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Sustainability 2016, 8(10), 1015;

Improving Heat-Related Health Outcomes in an Urban Environment with Science-Based Policy

School of Geographical Sciences and Urban Planning, Arizona State University, Tempe, AZ 85281, USA
Department of Geography, University of Georgia, Athens, GA 30602, USA
Department of Geography, Kent State University, Kent, OH 44240, USA
School of City and Regional Planning, Georgia Institute of Technology, Atlanta, GA 30332, USA
Department of Public Health Sciences, University of Miami, Gables, FL 33146, USA
Global Health Institute, University of Wisconsin-Madison, Madison, WI 53706, USA
Author to whom correspondence should be addressed.
Academic Editors: Constantinos Cartalis and Matheos Santamouris
Received: 17 July 2016 / Revised: 25 September 2016 / Accepted: 28 September 2016 / Published: 12 October 2016
(This article belongs to the Special Issue Urban Heat Island)
Full-Text   |   PDF [1373 KB, uploaded 12 October 2016]   |  


We use the Northeast US Urban Climate Archipelago as a case study to explore three key limitations of planning and policy initiatives to mitigate extreme urban heat. These limitations are: (1) a lack of understanding of spatial considerations—for example, how nearby urban areas interact, affecting, and being affected by, implementation of such policies; (2) an emphasis on air temperature reduction that neglects assessments of other important meteorological parameters, such as humidity, mixing heights, and urban wind fields; and (3) too narrow of a temporal focus—either time of day, season, or current vs. future climates. Additionally, the absence of a direct policy/planning linkage between heat mitigation goals and actual human health outcomes, in general, leads to solutions that only indirectly address the underlying problems. These issues are explored through several related atmospheric modeling case studies that reveal the complexities of designing effective urban heat mitigation strategies. We conclude with recommendations regarding how policy-makers can optimize the performance of their urban heat mitigation policies and programs. This optimization starts with a thorough understanding of the actual end-point goals of these policies, and concludes with the careful integration of scientific knowledge into the development of location-specific strategies that recognize and address the limitations discussed herein. View Full-Text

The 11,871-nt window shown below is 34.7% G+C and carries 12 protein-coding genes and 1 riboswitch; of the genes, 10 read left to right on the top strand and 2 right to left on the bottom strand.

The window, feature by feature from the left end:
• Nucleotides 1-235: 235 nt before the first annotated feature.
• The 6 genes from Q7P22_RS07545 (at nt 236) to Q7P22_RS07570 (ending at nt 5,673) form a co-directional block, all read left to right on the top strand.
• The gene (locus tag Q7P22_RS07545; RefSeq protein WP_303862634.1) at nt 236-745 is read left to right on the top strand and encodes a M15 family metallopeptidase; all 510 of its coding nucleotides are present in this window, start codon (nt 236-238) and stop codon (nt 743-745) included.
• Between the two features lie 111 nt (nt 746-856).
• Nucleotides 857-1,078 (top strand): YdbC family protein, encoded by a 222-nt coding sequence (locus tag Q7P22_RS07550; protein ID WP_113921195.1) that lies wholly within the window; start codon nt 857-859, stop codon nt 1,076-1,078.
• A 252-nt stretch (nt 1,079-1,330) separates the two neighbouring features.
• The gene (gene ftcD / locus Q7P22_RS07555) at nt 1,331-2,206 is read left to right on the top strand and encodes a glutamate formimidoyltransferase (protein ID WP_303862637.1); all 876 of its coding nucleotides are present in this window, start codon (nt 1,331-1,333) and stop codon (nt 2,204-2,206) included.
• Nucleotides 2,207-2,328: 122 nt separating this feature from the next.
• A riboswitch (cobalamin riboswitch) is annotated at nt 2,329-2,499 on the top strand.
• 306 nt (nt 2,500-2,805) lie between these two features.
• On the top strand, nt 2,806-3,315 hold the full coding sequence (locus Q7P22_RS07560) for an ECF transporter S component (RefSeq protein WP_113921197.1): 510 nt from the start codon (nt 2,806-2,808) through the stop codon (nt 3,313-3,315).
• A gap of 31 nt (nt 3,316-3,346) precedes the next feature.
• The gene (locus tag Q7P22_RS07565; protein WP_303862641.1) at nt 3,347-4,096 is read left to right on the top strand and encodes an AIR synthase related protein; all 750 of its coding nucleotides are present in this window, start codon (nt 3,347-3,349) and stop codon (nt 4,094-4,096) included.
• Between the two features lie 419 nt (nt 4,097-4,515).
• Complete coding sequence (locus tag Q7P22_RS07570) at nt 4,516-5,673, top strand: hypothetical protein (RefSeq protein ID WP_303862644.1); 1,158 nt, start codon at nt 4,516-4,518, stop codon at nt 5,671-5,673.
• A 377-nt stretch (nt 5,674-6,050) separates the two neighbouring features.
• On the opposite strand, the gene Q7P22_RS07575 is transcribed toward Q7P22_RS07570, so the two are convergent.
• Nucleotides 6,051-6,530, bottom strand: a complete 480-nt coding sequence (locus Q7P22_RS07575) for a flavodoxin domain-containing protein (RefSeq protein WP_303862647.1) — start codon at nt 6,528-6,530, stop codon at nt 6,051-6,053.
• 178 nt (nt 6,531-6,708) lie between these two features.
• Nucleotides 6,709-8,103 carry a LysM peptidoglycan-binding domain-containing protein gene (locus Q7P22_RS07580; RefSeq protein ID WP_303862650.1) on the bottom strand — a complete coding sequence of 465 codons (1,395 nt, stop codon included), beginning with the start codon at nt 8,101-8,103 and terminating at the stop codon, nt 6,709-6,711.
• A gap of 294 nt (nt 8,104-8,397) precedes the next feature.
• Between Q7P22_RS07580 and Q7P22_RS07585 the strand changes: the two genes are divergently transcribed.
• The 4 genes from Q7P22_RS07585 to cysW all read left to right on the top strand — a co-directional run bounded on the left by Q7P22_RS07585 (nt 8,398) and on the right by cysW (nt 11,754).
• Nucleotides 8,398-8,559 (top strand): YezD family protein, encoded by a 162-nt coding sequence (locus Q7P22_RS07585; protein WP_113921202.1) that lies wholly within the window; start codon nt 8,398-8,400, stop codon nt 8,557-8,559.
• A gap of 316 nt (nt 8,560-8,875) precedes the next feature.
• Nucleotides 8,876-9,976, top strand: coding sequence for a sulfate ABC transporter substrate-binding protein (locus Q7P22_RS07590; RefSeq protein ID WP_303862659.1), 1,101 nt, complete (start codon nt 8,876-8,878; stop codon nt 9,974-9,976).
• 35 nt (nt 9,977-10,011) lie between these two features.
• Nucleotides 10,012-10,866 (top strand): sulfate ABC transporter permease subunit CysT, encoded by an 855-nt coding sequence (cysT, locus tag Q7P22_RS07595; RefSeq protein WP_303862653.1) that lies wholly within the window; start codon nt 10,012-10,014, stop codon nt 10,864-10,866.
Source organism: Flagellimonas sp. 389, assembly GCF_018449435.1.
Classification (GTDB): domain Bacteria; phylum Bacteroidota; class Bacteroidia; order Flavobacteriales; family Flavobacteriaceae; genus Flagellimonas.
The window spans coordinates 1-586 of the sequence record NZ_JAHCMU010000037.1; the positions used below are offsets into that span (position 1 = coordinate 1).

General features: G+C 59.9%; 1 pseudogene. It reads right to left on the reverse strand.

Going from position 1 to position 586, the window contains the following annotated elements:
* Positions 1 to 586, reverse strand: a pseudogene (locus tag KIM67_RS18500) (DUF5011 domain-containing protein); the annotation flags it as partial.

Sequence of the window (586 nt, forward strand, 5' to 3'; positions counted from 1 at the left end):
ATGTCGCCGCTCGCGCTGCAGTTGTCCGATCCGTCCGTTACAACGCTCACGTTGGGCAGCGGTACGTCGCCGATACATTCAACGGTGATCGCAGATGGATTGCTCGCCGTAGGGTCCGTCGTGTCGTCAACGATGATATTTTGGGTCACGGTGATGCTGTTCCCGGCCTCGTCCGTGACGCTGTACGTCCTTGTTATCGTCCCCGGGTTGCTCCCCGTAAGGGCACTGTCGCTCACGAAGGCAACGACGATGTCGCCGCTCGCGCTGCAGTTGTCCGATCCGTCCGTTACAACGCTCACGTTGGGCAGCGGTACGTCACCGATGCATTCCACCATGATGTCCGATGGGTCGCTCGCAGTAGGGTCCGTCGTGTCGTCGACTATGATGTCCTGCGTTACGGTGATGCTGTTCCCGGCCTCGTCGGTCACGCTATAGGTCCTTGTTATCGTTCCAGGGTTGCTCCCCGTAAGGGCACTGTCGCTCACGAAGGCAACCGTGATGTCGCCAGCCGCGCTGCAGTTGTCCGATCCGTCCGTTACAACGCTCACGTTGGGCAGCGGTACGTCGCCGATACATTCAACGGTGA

Keywords: urban climate; urban heat island; heat-related mortality; heat island mitigation urban climate; urban heat island; heat-related mortality; heat island mitigation

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This is an open access article distributed under the Creative Commons Attribution License which permits unrestricted use, distribution, and reproduction in any medium, provided the original work is properly cited (CC BY 4.0).

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Sailor, D.; Shepherd, M.; Sheridan, S.; Stone, B.; Kalkstein, L.; Russell, A.; Vargo, J.; Andersen, T. Improving Heat-Related Health Outcomes in an Urban Environment with Science-Based Policy. Sustainability 2016, 8, 1015.

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